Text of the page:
Could City youngster be the next to follow in the footsteps of Aarons and Lewis?
PUBLISHED: 18:00 18 December 2018 | UPDATED: 18:09 18 December 2018
The emergence of Jamal Lewis and Max Aarons from Norwich City’s academy system is a clear inspiration for the club’s young hopefuls – but their progress is particularly important for one player.
Ciaren Jones joined the Canaries this summer, following in the footsteps of Lewis and Aarons as he made his way across from Luton Town to sign a professional deal.
The progress of Aarons is particularly important for the 19-year-old defender, as he’s known the full-back for most of his life and played football with the England Under-19 international when they were kids.
“Me and Max used to play Sunday league football together at under-sevens and he lived around the corner to me, so we’d always see each other and been good mates,” Jones explained.
“And I know Jamal through a lot of Luton players as well, because he’s very close to a Luton player at the moment, Frankie Musonda.
“With Max, because we’ve been close since we were young it’s very good to see, it’s good inspiration for me especially because he’s a wonderful player and a couple of years ago he couldn’t even find a club.
“Now he’s a Championship regular, so good for him!”
The tall centre-back was raised in Luton and after spending his U10 season at Brentford, started playing for the Hatters at U11s and continued all the way through his youth scholarship.
That was capped by a memorable achievement in May, scoring the winner in the EFL Youth Alliance Cup final, powerfully heading home the only goal on the hour as Luton’s U18s beat Wigan 1-0 at Kenilworth Road.
It’s with the Canaries that Jones has begun his professional journey though, with his deal announced in June alongside fellow U23 additions Caleb Richards and Tom Scully, formerly with Blackpool and Everton respectively.
His development took a big step up this week though when he played another 90 minutes alongside City skipper Grant Hanley, as the fit-again Scotland international tuned up his match sharpness during a 1-1 draw with Sunderland at Colney on Monday.
Jones also paired up with the 27-year-old Scot to keep a clean sheet in a 0-0 draw with Southampton U23s last month, and has found Hanley’s influence a huge help.
“It went really well, he talks a hell of a lot and always demands the best from us,” the youngster said. “Especially with concentration and sloppiness sort of things, trying to make us perform better.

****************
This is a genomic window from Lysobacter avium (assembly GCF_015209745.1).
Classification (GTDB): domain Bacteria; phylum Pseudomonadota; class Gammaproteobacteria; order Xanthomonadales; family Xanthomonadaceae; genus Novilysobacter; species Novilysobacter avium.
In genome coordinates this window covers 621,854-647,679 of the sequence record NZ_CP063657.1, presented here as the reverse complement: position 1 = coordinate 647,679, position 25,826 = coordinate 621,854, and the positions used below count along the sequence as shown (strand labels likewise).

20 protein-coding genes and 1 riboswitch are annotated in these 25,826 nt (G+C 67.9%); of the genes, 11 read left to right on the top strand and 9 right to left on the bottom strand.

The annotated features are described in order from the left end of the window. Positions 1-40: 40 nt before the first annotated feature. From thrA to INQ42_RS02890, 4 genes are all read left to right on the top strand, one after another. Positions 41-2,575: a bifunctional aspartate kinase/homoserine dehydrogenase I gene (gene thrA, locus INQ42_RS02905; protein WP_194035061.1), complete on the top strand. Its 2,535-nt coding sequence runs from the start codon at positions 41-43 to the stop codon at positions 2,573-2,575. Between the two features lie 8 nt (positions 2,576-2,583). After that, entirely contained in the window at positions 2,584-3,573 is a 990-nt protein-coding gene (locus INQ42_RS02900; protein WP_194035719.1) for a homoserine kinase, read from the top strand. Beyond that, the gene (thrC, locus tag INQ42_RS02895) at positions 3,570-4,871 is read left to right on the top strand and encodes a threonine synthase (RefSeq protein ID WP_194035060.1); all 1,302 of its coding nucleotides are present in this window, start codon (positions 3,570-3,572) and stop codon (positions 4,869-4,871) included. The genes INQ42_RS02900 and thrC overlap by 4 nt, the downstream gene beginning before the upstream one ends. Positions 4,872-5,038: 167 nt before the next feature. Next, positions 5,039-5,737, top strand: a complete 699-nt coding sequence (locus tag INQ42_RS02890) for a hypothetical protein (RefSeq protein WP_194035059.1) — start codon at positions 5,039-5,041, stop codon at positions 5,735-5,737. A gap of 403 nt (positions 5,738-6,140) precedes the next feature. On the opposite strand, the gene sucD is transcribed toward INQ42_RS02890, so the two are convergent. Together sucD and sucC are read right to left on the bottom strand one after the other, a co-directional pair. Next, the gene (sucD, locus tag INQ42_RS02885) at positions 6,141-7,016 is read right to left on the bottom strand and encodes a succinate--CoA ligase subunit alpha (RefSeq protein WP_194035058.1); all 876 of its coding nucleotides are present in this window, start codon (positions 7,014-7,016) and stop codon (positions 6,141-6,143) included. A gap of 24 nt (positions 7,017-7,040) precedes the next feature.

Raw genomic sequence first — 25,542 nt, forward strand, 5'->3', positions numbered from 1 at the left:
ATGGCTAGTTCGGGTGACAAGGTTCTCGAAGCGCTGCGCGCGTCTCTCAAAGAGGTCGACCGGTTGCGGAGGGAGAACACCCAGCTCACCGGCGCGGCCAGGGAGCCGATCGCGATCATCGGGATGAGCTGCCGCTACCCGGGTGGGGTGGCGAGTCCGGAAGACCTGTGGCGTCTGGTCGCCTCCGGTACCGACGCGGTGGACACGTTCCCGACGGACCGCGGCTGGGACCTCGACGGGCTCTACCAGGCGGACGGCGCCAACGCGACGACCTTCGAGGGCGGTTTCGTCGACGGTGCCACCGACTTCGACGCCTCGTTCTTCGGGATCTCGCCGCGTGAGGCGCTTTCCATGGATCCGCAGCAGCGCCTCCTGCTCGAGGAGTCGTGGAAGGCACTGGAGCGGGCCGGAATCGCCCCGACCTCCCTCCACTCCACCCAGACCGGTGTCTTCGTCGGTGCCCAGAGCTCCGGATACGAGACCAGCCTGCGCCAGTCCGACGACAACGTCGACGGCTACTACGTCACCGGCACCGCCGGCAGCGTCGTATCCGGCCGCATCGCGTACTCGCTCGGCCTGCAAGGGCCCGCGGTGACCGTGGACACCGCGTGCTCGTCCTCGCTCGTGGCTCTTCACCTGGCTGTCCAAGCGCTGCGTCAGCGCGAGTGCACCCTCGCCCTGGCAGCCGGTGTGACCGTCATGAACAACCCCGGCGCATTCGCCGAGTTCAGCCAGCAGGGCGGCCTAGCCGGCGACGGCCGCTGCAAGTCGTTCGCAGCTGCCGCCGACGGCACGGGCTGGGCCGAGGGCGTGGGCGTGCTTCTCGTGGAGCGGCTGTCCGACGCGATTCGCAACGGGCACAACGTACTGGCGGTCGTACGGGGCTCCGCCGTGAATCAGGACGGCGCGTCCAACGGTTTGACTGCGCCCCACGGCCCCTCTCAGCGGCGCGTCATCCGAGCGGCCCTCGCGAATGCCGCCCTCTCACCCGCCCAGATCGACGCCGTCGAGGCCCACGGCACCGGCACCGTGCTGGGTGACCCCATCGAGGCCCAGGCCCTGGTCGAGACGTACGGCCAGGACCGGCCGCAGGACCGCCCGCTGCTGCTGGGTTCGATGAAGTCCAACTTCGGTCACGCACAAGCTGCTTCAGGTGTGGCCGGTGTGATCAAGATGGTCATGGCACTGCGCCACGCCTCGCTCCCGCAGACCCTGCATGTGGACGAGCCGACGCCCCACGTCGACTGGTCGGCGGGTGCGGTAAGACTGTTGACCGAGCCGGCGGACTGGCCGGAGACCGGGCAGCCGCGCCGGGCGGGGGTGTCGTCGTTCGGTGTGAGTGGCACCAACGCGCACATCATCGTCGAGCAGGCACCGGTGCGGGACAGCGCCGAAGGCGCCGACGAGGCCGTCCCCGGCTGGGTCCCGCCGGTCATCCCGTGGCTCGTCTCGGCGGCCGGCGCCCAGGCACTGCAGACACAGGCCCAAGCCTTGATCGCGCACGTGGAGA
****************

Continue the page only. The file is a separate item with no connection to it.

“I’ve had a rocky start to the season but I think the last three games especially, I think I’ve showed Wrighty (David Wright) what I can do, because I wasn’t starting too much when he first came in as under-23 coach and I was struggling to get into the side.
“But I feel like I’ve worked hard in training and earned my place back in the team.”
The Canaries have tried to accelerate development of academy starlets by pushing players up through the age groups this season, bringing mixed results on the pitch, in the hope of short-term pain for long-term gain.
That has meant Jones being brought in to the U23s alongside the likes of Atli Barkarson, Adam Idah, Louis Lomas, Alfie Payne and Anthony Spyrou, who all signed their first professional deals after reaching the FA Youth Cup quarter-finals last season.
“It’s gone well,” he said of his first six months. “I struggled a bit at the start, mixing in with the group because it was quite a tight group but over time we’ve become proper close.
“A lot of the players that came in for this season, we’ve all gelled quite well as a team.”
On his objectives for 2019, Jones continued: “I think my main thing is physical presence, that’s one area I need to improve, especially my physical aggression.
“If you look at the examples of Zimmermann, Klose and Grant, they’re all big units, and ball players as well.
“So I want to add that to my game, hopefully get another contract at the end of the year, maybe go out on loan somewhere to get a bit of men’s football, that’s all that matters really.”
The City hopeful also realises that ability on the ball will be key to getting anywhere near to Daniel Farke’s first team, with Timm Klose the ideal example.
“The way that the boss wants to play and his philosophy of the game, playing out from the back, is a big thing that I agree with, trying to play through the thirds,” Jones concluded.
“So I look up to Timm a lot and watch his game a lot, when we can watch a home game, and try to replicate that.”